The Curseby Carlie M A Cullen
Large colourful posters were everywhere; in store windows, on telegraphCheck out Carlie's blog HERE
poles, lampposts, at road junctions and railings. In fact, everywhere she looked there
were pictures of elephants adorned with tassels and hats with feather plumes,
trapeze artists in bright sparkly costumes, and clowns with massive shoes, oversized
trousers, painted smiles and curly green hair. There was no doubt about it – even if
you couldn’t read the words, the pictures said it all – the circus had come to town.
As she continued down the street, she read the show times on the poster
directly in front of her and realised that today was the first day of their visit.
Excitement gripped her. She’d always loved circuses, ever since she was a small
child. There was always a mystical air around the circus, it wove magic around
anyone that walked through their gates. She even dreamt that one day she might
learn to walk a tightrope or fly on a trapeze.
Glancing at her watch, she realised the gates would be opening in thirty
minutes. She walked much faster, wanting to arrive before then.
By the time she reached her destimation, she was panting. Pausing to catch
her breath at the gate, her eyes roved excitedly over the tableau before her. Directly
ahead was the famed big top; the expanse of off-white, decorated with multi-
coloured flags increased the exhilaration inside and a huge grin spread across her
The gate opened and she dashed through, wanting to see everything at once.
As her eyes swept over the sideshows and other tents, she did a double-take – there
in the very centre was a black tent. It looked so incongruous amongst the other
structures yet she couldn’t take her eyes off it. With the sun blazing down, the sheen
of the material glistened and the tent appeared to shimmer.
She was drawn towards it. As she approached, the drapes covering the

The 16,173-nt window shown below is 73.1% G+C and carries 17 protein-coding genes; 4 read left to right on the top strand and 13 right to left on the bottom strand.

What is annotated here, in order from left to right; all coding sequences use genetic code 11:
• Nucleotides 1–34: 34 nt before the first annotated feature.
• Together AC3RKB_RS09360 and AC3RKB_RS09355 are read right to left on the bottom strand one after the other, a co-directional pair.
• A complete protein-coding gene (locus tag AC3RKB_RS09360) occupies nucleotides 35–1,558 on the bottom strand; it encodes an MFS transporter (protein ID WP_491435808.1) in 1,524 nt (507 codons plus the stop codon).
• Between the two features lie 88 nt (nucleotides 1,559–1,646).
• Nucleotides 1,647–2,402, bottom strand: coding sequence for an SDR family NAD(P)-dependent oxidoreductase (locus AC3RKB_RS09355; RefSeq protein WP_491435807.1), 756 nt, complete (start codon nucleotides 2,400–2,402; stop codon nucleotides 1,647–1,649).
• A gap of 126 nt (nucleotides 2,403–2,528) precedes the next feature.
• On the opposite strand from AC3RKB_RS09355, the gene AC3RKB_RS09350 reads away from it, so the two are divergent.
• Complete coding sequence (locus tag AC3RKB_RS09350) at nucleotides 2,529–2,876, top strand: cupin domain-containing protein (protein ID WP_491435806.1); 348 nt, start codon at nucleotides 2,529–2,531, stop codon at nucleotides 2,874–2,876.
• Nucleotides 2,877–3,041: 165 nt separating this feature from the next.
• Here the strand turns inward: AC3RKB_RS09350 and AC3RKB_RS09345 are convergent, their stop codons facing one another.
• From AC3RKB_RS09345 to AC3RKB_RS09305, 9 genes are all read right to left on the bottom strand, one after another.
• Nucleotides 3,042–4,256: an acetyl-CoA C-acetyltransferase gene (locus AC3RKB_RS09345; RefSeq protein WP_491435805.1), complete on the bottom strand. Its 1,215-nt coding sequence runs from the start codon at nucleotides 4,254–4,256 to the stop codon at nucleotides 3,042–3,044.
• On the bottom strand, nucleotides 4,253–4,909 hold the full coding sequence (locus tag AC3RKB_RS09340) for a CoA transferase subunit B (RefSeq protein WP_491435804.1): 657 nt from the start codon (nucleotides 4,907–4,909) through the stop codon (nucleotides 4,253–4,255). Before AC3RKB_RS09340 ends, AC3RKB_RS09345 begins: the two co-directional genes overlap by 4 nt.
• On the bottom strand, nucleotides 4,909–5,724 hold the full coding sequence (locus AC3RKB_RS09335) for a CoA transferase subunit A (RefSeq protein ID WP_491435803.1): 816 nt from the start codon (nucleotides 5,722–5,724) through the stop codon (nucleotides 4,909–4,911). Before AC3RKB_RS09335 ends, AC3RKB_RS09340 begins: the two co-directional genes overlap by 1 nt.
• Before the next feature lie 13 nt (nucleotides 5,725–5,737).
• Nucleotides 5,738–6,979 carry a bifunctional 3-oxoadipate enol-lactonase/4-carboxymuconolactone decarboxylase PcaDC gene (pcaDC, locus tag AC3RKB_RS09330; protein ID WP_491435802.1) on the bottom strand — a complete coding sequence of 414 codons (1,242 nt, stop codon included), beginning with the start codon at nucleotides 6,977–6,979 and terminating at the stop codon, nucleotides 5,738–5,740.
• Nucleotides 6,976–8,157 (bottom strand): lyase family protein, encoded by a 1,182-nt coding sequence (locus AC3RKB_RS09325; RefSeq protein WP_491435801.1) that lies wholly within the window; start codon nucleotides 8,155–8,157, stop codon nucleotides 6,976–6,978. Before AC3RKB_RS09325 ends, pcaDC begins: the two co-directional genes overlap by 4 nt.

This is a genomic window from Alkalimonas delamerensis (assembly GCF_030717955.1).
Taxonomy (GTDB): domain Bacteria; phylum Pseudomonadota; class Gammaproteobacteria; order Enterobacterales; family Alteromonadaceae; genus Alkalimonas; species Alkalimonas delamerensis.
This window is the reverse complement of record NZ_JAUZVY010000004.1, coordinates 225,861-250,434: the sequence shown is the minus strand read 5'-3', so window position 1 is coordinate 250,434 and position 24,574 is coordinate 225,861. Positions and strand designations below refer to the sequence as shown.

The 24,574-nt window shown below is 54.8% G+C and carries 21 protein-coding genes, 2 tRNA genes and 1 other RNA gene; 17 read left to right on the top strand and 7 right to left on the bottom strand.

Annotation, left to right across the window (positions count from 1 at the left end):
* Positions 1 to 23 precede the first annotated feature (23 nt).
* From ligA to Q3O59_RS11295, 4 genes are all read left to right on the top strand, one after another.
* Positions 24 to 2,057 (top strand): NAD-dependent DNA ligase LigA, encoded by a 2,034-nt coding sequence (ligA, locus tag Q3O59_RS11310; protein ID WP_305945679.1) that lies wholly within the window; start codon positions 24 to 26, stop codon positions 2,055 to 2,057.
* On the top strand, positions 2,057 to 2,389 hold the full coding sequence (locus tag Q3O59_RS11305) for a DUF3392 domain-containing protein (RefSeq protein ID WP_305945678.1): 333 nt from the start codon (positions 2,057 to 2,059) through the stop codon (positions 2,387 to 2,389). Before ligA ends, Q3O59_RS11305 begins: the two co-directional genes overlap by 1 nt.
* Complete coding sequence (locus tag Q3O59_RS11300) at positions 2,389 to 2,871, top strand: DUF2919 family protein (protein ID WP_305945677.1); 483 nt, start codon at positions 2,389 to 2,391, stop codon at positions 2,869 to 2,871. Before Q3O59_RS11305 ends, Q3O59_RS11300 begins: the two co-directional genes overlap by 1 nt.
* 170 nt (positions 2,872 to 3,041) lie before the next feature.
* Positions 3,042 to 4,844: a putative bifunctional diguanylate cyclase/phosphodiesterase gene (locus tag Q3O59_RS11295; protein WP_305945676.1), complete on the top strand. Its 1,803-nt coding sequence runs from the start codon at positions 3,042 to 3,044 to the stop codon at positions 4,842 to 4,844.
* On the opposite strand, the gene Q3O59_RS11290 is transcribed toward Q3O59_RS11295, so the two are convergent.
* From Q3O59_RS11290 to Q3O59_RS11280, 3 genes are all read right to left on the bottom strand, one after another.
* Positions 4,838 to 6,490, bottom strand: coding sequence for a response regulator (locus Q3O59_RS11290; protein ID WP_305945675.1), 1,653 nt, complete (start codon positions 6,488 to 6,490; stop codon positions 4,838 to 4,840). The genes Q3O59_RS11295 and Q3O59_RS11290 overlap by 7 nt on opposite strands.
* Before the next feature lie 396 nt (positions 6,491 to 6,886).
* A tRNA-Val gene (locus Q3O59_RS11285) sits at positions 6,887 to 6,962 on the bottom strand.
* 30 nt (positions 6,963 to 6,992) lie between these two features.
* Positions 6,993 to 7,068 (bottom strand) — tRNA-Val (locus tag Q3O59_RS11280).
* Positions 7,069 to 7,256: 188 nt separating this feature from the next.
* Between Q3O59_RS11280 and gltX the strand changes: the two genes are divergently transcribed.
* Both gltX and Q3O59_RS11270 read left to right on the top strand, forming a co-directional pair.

entrance parted, but there was no one there. She walked through, trepidation now
dogged her steps yet curiosity drove her on.
Once through, the second set of curtains opened revealing a massive space
full of light. She wandered in and her jaw dropped – it was like being inside a palace,
with huge vaulted ceilings, chandeliers and large ornate mirrors. Near the centre was
a wall with a door in it. Inquisitive, she walked over and knocked. A reedy voice
She pushed the door open and inside found a wizened old lady sitting behind
a small table, covered in white lace and featuring a large crystal ball in the centre.
The woman gestured to the chair in front of her.
Alice sat, bewildered, as the woman gazed into the crystal.
“I see tremendous changes coming to you very soon. Everything will alter
dramatically. You will move home, leave your friends, and meet some new people.”
“Really?” Alice wasn’t sure whether to be excited or anxious and she fidgeted
in her seat.
“Yes dearie, the crystal never lies!” she stated, a small smile on her lips.
Alice sat quiet for a moment and stared at the old woman in wonder. She
looked about a hundred years old; very frail, with wispy white hair and a face as
wrinkled as an elephant’s hide. Clearing her throat, Alice said,
“Do you mind if I ask you something?”
“Not at all,” the woman replied.
“How long have you been sitting in that chair?” Alice looked a little sheepish.
There was a whooshing noise and the room started spinning. When it
stopped, Alice was facing the opposite way and the old lady stood before her. Only
she wasn’t so old anymore; she’d dropped thirty years and was growing younger
before Alice’s eyes.
Alice felt weary. She glanced down at her hands and was shocked to see the
skin dry and wrinkled. She brought one hand up to her face and, stroking her cheek,
found it to be lined and papery. She moaned in horror and closed her eyes.
“What’s happened to me, and you?” Alice cried, her voice breaking.
“Exactly what happened fifty years ago. The chairs have a curse on them.
Two hundred years ago, a beautiful seer unknowingly upset a witch. The witch was
so angry she cursed the seer, taking away her beauty and condemning her to sit in
the chair until one certain question was asked. Only then would she be freed and the
inquirer would take her place.
“The question could never be prompted and had to be asked spontaneously.
Once asked, the one released would regain her youth while the new prisoner would
lose theirs. Now it’s your turn. You now possess second sight and will be able to tell
fortunes, but you won’t leave that chair until the question is asked once again. By
the way, my name is Jessica,” she explained.
Alice was horrorstruck and silent. Jessica now appeared to be in her early
twenties and bore no resemblance to the old lady Alice had first encountered.
“I’m leaving now. I wish you luck and hope you won’t be stuck here as long
as I was. Goodbye, Alice,” and with that she turned and danced through the door.
Alice found her voice and cried,
It was too late, Jessica had gone. The door was shut.
Jessica walked out into the sunlight, grinning. Glancing back at her prison,
she watched it shimmer then vanish from sight.
This and other entries can be found on my website